-Which brands or technological specifications (High end vs low end) dominate the market? -How has the market been evolving? How does Africa compare to the Rest of the World?
ii)-Identify the global geographic distribution of the mobile phone production processes by;
– Carrying out a trade analysis to trace the route of the products that make up the mobile phone value chain;
– Identifying the main production hubs and the firms to determine the competitive structure of the mobile phone VC
-Describing the production/transformation process and stages of a smartphone GVC :
– Describing the components required ;
– Describing the different activities required, from conceptualization of the product to packaging and after-sales activities. ?
– How much revenue is generated in the GVC, and how is it distributed across firms?
– How is the smartphone industry-financed? Who are the investors? State or Private sector? FDIs? Capital markets? etc.
– What are the trends in FDIs in the smartphones GVC in Africa and globally?
– What are the determinants of FDIs in smartphones?
– What are the possible linkages between the smartphone industry and other industries (in electronics? For example, in the service
sector (app development, e-commerce, )fintech, etc.
iii)- Understanding the extent of integration of Africa into the smartphone GVC and explore the potential for improvement by doing the following;
– A value chain specific trade balance analysis,
– Provide a descriptive analysis of the firms present on the African continent, which can contribute to the regional development of the
mobile phone VC and foster inter-regional trade.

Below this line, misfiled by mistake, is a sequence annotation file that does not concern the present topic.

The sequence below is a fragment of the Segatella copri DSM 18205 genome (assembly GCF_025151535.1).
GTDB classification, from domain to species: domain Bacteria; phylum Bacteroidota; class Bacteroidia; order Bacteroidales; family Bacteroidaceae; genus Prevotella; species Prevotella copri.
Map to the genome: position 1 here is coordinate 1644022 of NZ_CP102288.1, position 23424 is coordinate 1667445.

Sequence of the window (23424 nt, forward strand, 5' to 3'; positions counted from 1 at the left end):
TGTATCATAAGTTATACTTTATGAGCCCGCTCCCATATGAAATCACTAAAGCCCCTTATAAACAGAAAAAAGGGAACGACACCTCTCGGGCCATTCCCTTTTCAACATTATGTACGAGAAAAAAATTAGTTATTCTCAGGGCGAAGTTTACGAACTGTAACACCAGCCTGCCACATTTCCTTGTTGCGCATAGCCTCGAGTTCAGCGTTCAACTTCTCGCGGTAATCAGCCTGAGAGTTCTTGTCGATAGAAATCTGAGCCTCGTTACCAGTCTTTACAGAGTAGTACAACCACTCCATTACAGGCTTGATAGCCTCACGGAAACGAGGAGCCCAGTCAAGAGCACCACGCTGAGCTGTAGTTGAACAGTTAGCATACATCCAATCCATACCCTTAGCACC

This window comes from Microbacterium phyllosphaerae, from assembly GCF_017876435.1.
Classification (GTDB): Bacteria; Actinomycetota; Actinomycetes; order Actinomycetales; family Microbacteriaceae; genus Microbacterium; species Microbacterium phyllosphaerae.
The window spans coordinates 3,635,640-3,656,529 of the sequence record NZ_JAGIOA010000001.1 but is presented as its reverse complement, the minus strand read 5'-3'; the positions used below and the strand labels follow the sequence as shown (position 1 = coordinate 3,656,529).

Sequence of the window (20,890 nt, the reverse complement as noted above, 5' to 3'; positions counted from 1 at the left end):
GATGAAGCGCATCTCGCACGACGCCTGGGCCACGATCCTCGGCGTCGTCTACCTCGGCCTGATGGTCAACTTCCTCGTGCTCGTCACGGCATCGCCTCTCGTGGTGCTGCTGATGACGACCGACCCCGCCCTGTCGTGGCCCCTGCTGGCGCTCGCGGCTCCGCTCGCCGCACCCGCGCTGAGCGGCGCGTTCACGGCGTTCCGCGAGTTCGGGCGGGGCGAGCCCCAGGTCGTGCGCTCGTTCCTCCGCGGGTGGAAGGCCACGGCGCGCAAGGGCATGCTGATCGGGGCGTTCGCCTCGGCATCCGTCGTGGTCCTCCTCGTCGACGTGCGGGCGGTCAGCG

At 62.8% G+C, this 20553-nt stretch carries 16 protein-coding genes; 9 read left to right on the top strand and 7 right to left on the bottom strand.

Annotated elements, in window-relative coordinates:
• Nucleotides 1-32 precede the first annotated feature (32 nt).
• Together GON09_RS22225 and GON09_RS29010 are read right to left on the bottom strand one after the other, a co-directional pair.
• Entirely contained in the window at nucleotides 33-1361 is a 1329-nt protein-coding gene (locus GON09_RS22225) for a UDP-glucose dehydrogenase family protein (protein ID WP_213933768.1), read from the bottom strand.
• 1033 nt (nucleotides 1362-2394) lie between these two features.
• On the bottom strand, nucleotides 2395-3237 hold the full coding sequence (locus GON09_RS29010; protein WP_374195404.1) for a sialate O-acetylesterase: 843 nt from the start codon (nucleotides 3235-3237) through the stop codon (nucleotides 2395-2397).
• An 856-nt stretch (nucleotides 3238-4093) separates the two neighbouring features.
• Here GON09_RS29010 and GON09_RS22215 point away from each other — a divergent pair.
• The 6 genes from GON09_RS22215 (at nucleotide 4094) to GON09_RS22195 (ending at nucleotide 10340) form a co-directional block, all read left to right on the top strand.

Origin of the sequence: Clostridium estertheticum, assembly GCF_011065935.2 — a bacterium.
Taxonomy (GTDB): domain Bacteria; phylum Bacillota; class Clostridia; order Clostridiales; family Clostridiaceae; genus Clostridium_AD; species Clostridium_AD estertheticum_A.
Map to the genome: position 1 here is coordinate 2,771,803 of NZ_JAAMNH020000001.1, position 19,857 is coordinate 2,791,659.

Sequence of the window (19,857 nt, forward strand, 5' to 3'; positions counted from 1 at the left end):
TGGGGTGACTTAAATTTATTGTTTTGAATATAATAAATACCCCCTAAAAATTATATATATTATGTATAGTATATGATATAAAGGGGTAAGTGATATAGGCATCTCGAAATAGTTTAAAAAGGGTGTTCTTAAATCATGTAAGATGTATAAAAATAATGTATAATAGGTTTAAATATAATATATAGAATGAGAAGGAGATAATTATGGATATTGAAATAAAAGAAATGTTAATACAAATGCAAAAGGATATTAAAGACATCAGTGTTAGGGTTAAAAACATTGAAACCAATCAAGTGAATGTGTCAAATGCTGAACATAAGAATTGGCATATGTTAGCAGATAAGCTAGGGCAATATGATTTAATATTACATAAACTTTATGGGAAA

– Which segments of the VC is Africa intervening? Which countries are concerned, broadly? -Where do the inputs come from?
– Where is the investment coming from? State? FDIs, other?
– How much of the VC is Africa capturing?
– What is the potential for Africa to gain more? On which segment of the VC? Under which condition?
– Can investing in smartphone VC contribute to developing other industries in Africa (exploring linkages with other industries)?
– Different specificities of the smartphone value chain to be summarized through infographics
– Understand the capital and assets required to enter the value chain;
– Determine the baseline to carry out a trade analysis per transformation processes, which in turn will provide the grounds to determine the potentialities for regional sourcing and sales strategy.
iv)- The Rwandese case study: identify opportunities for regional and national sourcing of inputs to ensure the transition from plant solely focused on assembly to local and regional production.
v)- Make policy recommendations on how best to support the smartphone value chain
Academic Qualifications: Advanced university degree (Master’s degree or above) in Economics, ICT, Trade, Development studies or related fields is desirable
Experience: The candidate should have a minimum of 4 years of proven experience in ICT policy, trade policy formulation, value chain analysis, regional integration and development, or related areas.
Experience with similar assignments on Value Chain analysis would be an advantage.
Language: English and French are the working languages of the United Nations. For this post, fluency in English(both oral and written) is required.
THE UNITED NATIONS DOES NOT CHARGE A FEE AT ANY STAGE OF THE RECRUITMENT PROCESS (APPLICATION, INTERVIEW MEETING, PROCESSING, OR TRAINING). THE UNITED NATIONS DOES NOT CONCERN ITSELF WITH INFORMATION ON APPLICANTS’ BANK ACCOUNTS.